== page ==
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of a threatening character. Captain Denson, commanding cavalry detachment, rendered efficient service in counteracting his movements and protecting my right flank.----------, of his company, distinguished himself in the capture of three prisoners. I brought off nine prisoners, eight negroes, five mules, one horse and equipments, one ambulance and team, and a small lot of clothing and canteens. Companies B and K (skirmishers), commanded respectively by Captains F. R. Earle and Arkansas Wilson, deserve especial mention for the steadiness with which they advanced, drove the enemy before them, and maintained their positions under a heavy artillery fire. Lieutenant-Colonel Gunter and Major Pettigrew were constantly at their posts in the discharge of their duties. The only casualty in my regiment was private A. C. Peck, Company B, severely wounded in the chest. I am, Captain, very respectfully, Your obedient servant, W. H. Brooks, Colonel, commanding. Report of Colone
Houston returned just at this time, with a message from General Hill, that he wished me to take a position as quickly as possible, and I therefore ordered up a section of Rice's Napoleon battery, placing it to the left of the rifle-guns. Before this order was executed, however, our line of infantry in front had broken, and falling back to the guns, passed on to the rear; my officers joined me in endeavoring to rally and stop them upon the slope in rear of the guns, but without avail. Lieutenant Wilson while thus engaged was struck down and seriously injured by a shell. The ground being clear of our infantry in front, I directed a round or two of canister to be thrown at the enemy along the railroad, but pointed the fire chiefly against the opposing battery, which concentrated upon me a converging fire from three directions. I despatched a messenger hastily to General Hill, to say that I was badly enfiladed from the right, and regarded the position untenable, which message the Ge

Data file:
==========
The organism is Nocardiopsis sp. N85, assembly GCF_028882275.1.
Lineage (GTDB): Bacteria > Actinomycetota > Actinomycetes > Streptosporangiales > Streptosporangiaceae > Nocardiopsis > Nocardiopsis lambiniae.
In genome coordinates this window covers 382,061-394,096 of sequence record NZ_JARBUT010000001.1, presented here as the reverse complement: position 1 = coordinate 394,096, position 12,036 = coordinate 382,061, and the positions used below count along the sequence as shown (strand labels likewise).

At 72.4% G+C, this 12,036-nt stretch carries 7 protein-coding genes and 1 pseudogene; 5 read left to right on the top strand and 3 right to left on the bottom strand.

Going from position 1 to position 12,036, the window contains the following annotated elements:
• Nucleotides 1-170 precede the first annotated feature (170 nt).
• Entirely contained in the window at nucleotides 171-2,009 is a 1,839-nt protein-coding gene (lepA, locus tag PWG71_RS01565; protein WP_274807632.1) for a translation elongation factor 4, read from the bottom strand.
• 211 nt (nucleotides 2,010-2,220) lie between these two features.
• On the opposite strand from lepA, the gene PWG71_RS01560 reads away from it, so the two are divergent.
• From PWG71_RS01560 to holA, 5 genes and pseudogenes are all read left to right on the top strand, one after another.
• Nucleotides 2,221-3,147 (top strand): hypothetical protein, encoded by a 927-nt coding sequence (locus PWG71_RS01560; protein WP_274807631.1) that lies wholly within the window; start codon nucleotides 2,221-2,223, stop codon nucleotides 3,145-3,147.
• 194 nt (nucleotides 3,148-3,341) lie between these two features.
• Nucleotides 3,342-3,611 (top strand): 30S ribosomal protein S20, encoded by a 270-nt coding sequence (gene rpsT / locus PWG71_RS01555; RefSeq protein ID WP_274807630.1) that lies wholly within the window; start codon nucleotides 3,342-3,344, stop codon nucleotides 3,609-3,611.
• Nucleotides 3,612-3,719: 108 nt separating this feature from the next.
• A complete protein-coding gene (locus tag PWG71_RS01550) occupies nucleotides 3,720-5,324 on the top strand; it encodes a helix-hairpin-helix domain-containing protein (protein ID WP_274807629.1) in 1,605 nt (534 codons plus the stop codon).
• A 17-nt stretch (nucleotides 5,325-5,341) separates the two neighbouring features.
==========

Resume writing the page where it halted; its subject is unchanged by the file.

Twentieth Arkansas regiment, and Major Dowdle, Twenty-first Arkansas, and Colonel Daly, Eighteenth Arkansas, mortally wounded (since dead). Lieutenant-Colonel Matheny, Twenty-first Arkansas, wounded. Captain Lynch, Eighteenth Arkansas, and Captain Atkins, Rapley's battalion, two gallant officers, were killed. Colonel Cravens, Twenty-first Arkansas, acted nobly, and had his horse shot under him. Colonel Dockey, Lieutenant-Colonel Disunke, Lieutenant-Colonel Fletcher, Major Williams, and Major Wilson, distinguished themselves by their gallantry and daring; also, Captain Ashford, who commanded the battalion of sharpshooters (Major Rapley being absent, sick). After being repulsed by an overwhelming force, I received an order to fall back with what was left of my brigade, with the remainder of the army, which I did, taking all the knapsacks and blankets I could with me to the camp on Chewalla, on the south side of the Memphis and Charleston Railroad, where we remained until the morning o
ng is a list of the casualties during the engagement: Major G. L. Alexander, mortally wounded in the left breast by a Minnie ball — died shortly after. In Company A, wounded--private W. B. Moore, seriously; privates A. J. Allen, A. M. Cannon, J. P. Wilson, slightly. Company C, wounded--private W. T. Harbin, slightly. Company D--Captain Randall, slightly wounded; T. J. Lovell, mortally Company E--private William Anderson, mortally wounded, since died. Company G, killed--private J. K. P. Jenkin of which proving worthless, rendering the working of the pieces, at times, difficult and unsatisfactory. Of the casualties, I have to mention the following: In the Beaver Creek Rifles, Lieutenant Amicker, severely wounded in the shoulder; Sergeant Wilson, wounded in the hand, slightly; private J. L. Perryman, in the back, dangerously. In Fauntleroy's section of artillery, Sergeant Bellum, severely wounded, and four horses killed. In conclusion, I have to state that my object was to obey to